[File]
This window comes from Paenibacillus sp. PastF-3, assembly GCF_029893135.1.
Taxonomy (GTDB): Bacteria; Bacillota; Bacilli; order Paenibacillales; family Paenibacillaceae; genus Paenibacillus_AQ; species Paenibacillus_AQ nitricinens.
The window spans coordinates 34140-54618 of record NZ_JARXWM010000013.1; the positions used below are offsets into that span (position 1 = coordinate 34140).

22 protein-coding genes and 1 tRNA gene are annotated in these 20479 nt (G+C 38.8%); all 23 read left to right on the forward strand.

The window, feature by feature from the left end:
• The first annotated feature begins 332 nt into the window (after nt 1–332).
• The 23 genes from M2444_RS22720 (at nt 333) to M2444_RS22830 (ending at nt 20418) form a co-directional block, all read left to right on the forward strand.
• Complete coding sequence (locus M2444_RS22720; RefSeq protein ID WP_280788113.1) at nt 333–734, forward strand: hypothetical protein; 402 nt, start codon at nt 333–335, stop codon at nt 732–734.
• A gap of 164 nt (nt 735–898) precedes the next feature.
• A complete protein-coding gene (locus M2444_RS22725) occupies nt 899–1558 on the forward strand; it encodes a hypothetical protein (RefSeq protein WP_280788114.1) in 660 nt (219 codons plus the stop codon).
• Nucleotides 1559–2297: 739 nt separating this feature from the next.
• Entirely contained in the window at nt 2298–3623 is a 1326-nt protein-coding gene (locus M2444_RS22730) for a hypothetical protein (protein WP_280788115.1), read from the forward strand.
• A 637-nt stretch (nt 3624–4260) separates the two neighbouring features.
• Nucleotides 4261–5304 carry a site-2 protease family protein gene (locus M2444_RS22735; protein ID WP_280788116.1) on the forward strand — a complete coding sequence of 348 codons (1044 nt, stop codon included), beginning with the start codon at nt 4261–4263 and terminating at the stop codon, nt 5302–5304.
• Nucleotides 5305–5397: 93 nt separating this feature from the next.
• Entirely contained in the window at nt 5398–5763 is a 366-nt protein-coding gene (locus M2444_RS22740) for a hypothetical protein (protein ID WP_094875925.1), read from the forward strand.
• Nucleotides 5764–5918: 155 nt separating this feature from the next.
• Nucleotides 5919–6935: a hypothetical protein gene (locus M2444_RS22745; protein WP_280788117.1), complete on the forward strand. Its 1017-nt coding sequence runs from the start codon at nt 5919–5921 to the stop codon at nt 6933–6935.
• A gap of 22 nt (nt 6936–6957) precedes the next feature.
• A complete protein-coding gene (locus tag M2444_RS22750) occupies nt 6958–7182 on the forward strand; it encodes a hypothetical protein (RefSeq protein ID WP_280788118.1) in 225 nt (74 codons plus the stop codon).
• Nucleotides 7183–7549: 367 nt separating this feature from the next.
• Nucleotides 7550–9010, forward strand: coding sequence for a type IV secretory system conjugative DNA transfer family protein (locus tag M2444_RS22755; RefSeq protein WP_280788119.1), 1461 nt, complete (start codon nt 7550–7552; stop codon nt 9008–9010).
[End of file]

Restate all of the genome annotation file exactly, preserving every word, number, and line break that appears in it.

This window comes from Paenibacillus sp. PastF-3, assembly GCF_029893135.1.
Taxonomy (GTDB): Bacteria; Bacillota; Bacilli; order Paenibacillales; family Paenibacillaceae; genus Paenibacillus_AQ; species Paenibacillus_AQ nitricinens.
The window spans coordinates 34140-54618 of record NZ_JARXWM010000013.1; the positions used below are offsets into that span (position 1 = coordinate 34140).

22 protein-coding genes and 1 tRNA gene are annotated in these 20479 nt (G+C 38.8%); all 23 read left to right on the forward strand.

The window, feature by feature from the left end:
• The first annotated feature begins 332 nt into the window (after nt 1–332).
• The 23 genes from M2444_RS22720 (at nt 333) to M2444_RS22830 (ending at nt 20418) form a co-directional block, all read left to right on the forward strand.
• Complete coding sequence (locus M2444_RS22720; RefSeq protein ID WP_280788113.1) at nt 333–734, forward strand: hypothetical protein; 402 nt, start codon at nt 333–335, stop codon at nt 732–734.
• A gap of 164 nt (nt 735–898) precedes the next feature.
• A complete protein-coding gene (locus M2444_RS22725) occupies nt 899–1558 on the forward strand; it encodes a hypothetical protein (RefSeq protein WP_280788114.1) in 660 nt (219 codons plus the stop codon).
• Nucleotides 1559–2297: 739 nt separating this feature from the next.
• Entirely contained in the window at nt 2298–3623 is a 1326-nt protein-coding gene (locus M2444_RS22730) for a hypothetical protein (protein WP_280788115.1), read from the forward strand.
• A 637-nt stretch (nt 3624–4260) separates the two neighbouring features.
• Nucleotides 4261–5304 carry a site-2 protease family protein gene (locus M2444_RS22735; protein ID WP_280788116.1) on the forward strand — a complete coding sequence of 348 codons (1044 nt, stop codon included), beginning with the start codon at nt 4261–4263 and terminating at the stop codon, nt 5302–5304.
• Nucleotides 5305–5397: 93 nt separating this feature from the next.
• Entirely contained in the window at nt 5398–5763 is a 366-nt protein-coding gene (locus M2444_RS22740) for a hypothetical protein (protein ID WP_094875925.1), read from the forward strand.
• Nucleotides 5764–5918: 155 nt separating this feature from the next.
• Nucleotides 5919–6935: a hypothetical protein gene (locus M2444_RS22745; protein WP_280788117.1), complete on the forward strand. Its 1017-nt coding sequence runs from the start codon at nt 5919–5921 to the stop codon at nt 6933–6935.
• A gap of 22 nt (nt 6936–6957) precedes the next feature.
• A complete protein-coding gene (locus tag M2444_RS22750) occupies nt 6958–7182 on the forward strand; it encodes a hypothetical protein (RefSeq protein ID WP_280788118.1) in 225 nt (74 codons plus the stop codon).
• Nucleotides 7183–7549: 367 nt separating this feature from the next.
• Nucleotides 7550–9010, forward strand: coding sequence for a type IV secretory system conjugative DNA transfer family protein (locus tag M2444_RS22755; RefSeq protein WP_280788119.1), 1461 nt, complete (start codon nt 7550–7552; stop codon nt 9008–9010).